verb 1. , keep, maintain, respect, observe, be true, fulfil, obey, heed, keep to, abide by, be loyal, mind, be constant, be faithful
a strong document
destruction policy there is a chance a minor question can expand into a
, tribunal of the Roman Catholic Church established for the investigation of heresy.
The Medieval Inquisition
In the early Middle Ages investigation of heresy was a duty of the bishops.
where the existence of some documents and absence of
others can create suspicion and doubt. Corporations have long instituted
strict guidelines to guarantee that all documents scheduled for
destruction have indeed been destroyed and that every employee can
honestly say: “if it’s that old, it doesn’t exist
The one exception to document destruction is a legal hold–a
situation where the nonprofit has been notified that a legal inquiry may
be initiated and that any related documents should be preserved
indefinitely. After the question has been resolved, the documents may
have to be kept permanently or they may be destroyed, according to the
details of the matter.
Depending on the types of documents, retention can be between three
and seven years, although some types of documents, such as employment of
termination agreements, may be kept permanently. Most document retention
policies treat electronic documents, including scanned materials, as if
they were paper, and that they should be destroyed on schedule.
“Whether you have a file folder that you shred every seventh
year or some similar practice, you can extend that to disks and tapes.
If you haven’t done that you can be exposed to fishing expeditions.
You should be exploring highlevel wipe and other ways to eliminate old
data,” said Pennington. Online storage is so cheap and easy, it is
important to not fall into a “file and forget” practice and
neglect the full document life cycle.
However, the biggest legal risk in the financial office remains
internal fraud. This is where good policies that include multiple check
points and separation of duties can avoid
1. mischief or nonsense
2. trickery or deception [origin unknown]
temptations. Payne observed that “… eventually, system-managed
policy enforcement will become part of a given organization’s
culture–that is, employees will learn that system-managed activity will
produce a timely response. Said another way, those tempted to deviate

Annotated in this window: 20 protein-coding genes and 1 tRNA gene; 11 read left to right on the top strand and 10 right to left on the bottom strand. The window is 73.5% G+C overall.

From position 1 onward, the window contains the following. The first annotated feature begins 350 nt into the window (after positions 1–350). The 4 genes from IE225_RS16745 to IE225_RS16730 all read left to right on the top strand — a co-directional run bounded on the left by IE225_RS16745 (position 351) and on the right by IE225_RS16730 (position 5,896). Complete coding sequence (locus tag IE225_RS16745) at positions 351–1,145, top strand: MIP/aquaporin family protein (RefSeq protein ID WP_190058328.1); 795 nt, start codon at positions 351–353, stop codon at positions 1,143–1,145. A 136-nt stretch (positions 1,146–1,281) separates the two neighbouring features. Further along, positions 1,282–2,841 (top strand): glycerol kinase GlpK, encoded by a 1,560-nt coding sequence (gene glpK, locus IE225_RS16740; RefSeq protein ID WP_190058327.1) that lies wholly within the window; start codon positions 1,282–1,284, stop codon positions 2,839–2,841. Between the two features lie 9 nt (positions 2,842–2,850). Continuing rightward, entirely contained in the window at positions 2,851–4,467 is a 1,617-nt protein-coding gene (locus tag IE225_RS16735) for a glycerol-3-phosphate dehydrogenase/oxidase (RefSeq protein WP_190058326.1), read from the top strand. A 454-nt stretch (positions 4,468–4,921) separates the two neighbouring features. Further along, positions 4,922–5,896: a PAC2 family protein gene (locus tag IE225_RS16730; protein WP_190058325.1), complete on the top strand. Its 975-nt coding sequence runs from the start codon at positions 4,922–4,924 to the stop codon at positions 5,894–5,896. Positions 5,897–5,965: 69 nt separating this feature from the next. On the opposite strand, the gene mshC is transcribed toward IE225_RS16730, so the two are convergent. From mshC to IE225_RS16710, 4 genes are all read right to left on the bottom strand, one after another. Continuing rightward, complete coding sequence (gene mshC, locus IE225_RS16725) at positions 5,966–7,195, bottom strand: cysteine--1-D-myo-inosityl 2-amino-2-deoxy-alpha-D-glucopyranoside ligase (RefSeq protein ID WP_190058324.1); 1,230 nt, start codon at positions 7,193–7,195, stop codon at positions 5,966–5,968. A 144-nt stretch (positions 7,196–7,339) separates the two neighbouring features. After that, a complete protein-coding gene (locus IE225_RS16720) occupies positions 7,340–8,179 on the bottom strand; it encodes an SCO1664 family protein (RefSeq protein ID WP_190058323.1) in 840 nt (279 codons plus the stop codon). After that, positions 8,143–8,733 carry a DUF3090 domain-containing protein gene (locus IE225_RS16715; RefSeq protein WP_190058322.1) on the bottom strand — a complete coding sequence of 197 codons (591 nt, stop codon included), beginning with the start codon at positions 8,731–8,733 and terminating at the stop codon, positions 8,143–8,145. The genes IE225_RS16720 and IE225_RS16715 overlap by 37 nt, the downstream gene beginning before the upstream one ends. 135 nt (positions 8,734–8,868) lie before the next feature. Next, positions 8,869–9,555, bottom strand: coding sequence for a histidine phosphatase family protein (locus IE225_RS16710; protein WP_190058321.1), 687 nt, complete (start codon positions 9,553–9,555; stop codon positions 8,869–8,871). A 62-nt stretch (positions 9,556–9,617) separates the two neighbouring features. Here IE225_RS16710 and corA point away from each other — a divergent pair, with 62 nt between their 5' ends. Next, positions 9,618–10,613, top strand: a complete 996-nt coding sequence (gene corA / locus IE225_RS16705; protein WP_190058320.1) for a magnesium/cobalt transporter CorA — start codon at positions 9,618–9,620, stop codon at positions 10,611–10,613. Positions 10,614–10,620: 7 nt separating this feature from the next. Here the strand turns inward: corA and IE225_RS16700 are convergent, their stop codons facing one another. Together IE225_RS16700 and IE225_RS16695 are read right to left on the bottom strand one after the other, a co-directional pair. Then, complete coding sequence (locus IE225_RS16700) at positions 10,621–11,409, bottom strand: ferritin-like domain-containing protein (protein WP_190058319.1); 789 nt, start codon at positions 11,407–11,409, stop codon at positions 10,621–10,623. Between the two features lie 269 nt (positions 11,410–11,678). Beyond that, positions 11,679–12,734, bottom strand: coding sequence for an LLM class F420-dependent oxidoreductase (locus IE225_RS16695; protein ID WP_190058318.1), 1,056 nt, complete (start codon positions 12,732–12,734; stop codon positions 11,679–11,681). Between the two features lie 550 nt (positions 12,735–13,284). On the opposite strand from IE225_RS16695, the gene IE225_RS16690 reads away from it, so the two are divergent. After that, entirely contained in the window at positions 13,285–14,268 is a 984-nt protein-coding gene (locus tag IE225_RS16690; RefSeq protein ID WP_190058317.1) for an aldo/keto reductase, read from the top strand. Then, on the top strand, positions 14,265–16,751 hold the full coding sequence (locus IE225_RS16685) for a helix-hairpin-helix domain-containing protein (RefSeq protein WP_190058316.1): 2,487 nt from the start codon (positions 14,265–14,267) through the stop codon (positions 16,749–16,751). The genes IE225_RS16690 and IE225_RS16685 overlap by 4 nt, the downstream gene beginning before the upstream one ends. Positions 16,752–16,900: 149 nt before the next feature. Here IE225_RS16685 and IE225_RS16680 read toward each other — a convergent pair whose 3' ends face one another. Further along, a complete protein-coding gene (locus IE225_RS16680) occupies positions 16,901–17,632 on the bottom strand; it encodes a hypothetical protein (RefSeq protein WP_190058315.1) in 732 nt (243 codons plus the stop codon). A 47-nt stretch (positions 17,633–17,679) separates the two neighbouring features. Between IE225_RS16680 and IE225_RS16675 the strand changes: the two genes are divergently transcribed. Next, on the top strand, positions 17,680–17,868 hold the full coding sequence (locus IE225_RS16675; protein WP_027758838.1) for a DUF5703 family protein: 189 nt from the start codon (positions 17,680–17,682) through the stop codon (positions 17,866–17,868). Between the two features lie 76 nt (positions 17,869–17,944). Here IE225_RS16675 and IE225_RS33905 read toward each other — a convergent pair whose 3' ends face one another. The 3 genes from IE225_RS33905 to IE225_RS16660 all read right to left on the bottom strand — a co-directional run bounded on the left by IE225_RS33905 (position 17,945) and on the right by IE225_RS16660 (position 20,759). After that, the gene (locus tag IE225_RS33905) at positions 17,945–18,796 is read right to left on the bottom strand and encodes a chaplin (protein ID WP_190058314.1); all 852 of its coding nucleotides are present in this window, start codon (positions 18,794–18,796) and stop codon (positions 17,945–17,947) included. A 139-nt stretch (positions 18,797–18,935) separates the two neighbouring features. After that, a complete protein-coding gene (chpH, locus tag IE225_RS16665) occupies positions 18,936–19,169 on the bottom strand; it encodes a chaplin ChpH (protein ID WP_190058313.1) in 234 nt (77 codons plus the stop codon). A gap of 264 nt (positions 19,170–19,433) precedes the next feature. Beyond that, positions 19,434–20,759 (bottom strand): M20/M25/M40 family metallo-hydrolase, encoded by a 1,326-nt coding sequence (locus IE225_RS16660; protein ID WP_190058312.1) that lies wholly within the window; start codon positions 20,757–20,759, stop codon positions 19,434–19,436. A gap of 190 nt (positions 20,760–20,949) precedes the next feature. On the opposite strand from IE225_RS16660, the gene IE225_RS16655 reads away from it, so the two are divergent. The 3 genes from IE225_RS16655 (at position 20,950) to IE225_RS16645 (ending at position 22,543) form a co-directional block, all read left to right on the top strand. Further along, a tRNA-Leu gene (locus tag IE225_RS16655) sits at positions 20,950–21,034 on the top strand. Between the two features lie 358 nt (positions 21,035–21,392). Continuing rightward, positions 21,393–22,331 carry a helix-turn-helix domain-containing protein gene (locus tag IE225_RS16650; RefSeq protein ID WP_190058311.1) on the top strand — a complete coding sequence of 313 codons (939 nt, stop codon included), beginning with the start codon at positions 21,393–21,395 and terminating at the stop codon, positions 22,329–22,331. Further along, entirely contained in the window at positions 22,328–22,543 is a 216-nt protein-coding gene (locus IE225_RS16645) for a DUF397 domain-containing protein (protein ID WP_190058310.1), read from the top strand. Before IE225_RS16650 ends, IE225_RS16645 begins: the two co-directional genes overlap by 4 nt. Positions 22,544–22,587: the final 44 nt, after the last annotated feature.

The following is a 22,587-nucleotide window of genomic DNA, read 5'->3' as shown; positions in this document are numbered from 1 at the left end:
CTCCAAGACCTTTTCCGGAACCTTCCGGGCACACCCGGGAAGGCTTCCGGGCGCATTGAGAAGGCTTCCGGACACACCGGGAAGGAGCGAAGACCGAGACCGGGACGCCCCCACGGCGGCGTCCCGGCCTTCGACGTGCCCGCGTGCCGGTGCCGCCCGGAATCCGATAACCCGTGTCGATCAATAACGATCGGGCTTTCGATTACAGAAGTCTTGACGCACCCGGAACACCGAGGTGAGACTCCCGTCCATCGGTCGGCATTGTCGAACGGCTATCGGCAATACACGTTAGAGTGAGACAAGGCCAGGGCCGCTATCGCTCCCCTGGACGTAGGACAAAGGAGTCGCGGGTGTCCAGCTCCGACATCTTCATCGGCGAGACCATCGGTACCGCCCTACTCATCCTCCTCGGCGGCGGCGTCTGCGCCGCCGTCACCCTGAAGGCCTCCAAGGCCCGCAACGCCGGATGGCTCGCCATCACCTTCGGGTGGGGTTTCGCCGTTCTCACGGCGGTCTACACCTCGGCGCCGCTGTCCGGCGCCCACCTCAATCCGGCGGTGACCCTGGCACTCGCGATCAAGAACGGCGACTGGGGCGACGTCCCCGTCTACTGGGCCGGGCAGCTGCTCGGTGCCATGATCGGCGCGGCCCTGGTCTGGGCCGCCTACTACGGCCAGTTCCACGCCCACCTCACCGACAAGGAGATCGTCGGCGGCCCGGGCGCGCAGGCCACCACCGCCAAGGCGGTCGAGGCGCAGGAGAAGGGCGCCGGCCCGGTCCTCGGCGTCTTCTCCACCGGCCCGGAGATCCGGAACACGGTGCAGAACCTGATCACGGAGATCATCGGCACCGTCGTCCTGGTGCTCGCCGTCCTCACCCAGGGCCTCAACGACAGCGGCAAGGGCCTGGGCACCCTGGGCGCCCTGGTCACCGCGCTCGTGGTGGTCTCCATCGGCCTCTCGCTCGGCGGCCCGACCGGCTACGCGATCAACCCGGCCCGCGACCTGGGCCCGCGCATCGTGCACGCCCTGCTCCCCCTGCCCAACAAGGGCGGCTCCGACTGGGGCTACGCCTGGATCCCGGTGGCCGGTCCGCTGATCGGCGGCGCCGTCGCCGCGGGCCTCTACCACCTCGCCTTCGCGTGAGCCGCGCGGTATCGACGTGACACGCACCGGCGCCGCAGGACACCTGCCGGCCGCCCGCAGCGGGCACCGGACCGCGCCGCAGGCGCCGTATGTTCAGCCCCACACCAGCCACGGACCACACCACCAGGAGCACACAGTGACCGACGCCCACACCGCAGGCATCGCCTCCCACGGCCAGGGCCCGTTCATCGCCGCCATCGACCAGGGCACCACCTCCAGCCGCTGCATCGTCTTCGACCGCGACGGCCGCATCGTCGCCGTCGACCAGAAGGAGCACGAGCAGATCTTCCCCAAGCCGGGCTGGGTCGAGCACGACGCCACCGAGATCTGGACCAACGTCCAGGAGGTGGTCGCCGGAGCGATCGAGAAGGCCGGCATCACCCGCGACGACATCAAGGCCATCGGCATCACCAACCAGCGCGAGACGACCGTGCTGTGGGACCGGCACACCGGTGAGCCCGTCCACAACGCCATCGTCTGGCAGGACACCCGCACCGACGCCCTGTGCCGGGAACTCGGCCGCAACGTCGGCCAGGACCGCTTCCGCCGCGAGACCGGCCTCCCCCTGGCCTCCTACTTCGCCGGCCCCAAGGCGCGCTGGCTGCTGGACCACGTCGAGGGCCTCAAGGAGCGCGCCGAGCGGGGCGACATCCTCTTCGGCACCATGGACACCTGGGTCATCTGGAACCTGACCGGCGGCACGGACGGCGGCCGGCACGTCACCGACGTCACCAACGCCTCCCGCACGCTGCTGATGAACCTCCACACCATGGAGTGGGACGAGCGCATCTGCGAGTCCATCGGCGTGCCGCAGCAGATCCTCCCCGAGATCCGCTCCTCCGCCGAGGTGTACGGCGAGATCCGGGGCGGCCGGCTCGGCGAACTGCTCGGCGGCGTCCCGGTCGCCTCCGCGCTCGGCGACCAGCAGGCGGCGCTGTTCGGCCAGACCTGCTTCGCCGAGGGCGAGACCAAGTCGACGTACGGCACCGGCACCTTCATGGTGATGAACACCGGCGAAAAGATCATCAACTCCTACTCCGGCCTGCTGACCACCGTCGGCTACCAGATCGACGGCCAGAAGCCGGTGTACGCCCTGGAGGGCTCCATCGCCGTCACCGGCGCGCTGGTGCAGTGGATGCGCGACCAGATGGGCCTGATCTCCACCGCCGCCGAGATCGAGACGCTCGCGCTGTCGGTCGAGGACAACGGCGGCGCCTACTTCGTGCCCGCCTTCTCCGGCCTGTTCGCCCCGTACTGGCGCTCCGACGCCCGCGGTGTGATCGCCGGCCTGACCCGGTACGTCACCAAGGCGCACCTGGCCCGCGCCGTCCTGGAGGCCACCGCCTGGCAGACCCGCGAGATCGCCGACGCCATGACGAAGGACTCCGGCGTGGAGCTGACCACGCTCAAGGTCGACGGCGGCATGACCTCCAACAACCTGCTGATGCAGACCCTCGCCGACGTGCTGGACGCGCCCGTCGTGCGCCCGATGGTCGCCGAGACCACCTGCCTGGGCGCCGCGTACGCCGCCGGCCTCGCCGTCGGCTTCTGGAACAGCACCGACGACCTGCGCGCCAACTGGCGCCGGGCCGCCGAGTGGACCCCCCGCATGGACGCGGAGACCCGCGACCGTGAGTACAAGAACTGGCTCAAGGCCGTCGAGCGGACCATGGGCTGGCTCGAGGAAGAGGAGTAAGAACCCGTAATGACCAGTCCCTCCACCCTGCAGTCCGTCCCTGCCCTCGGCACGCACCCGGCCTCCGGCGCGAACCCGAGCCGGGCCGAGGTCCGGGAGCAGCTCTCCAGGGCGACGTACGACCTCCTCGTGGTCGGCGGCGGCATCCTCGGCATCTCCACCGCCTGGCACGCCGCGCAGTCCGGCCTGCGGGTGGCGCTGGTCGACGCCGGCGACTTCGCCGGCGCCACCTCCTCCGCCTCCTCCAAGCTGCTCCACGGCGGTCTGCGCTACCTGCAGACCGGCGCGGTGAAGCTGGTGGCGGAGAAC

from policy will be less likely to do so as the policy is
their daily work life. As we all know, no system will deliver absolute
protection against bad behavior, but system managed policy enforcement
is by far the best tool presently at our disposal.”
Pennington added, “Different levels of security and not being
able to manipulate the audit trail make fraud much more difficult,
management is going to know that something’s wrong much
BACKUP TO THE FUTURE
Accurate financials are the cornerstone of a well run nonprofit.
Without them, public trust is eroded and future support is in doubt.
Part of the responsibility for accuracy is ensuring that all of the
roles and responsibilities are enforced and that every transaction has
been approved and conforms to established guidelines and that supporting
documentation is available for every internal and external inquiry.
“When all of the manual and electronic parts are working together
not only are the financials accurate, but it’s also easier to
prepare not only for the annual audit but for any kind of disruption,
from a minor data loss due to a hard disk failure to a catastrophe that
may require the relocation of the entire office” says Sage’s
Paper documentation is fragile in that it is expensive to duplicate
and store; but is also not going away anytime soon. While hard numbers
are hard to come by, industry insiders routinely estimate that 20
percent of smaller nonprofits and perhaps 40 percent of larger
nonprofits have made significant progress with document imaging systems
and electronic approval processes. These same experts also agree that
these systems will become more prevalent in the future.
for any nonprofit should be a secure backup and
business recovery strategy that includes online or off-site backups of
all accounting data and related scanned documents. While this should be
a no-brainer, it’s surprising how many agencies don’t know how
to revert to a previous version of their
. Even when the
software resides entirely in the clouds, there should be a plan in place
to deal with any related business disruption, including the Internet
connection and phone system going down for a period of time.
Biedermann added, ‘A lot of nonprofits think that by
outsourcing their software and systems to the cloud, that they are 100
percent protected. This is simply not true. You are only protected to
the extent that you have policies and procedures in place–ahead of
time–that deal with the very real chance of a local disaster, simple
, or even a rogue user with unrestricted access
Business interruption planning will naturally include questions of
document management, which will create new opportunities as more paper
becomes digital or, even more likely, never exists as paper in the first
place. As long as the document management strategy is consistent will
the overall policies and procedures and can integrate at an appropriate
level with the accounting software, there will be a net savings in cost
and improvements in accuracy–and likely more money left over for
There are many accounting software packages employed in the
nonprofit world, Below are some of the more prominent applications.
AccuFund Accounting Suite Standard
Single-user: $2,995 three users: $6,495; add $895 for each
AccuFund Accounting Suite Professional
Single-user: $6,595: three users: $8,995; add $1,195 for each
Agilon Business Financials
Starts at $27,000 for 1 to 4 users
Starts at $42,000 for 5 to 10 users
The Financial Edge, version 7.8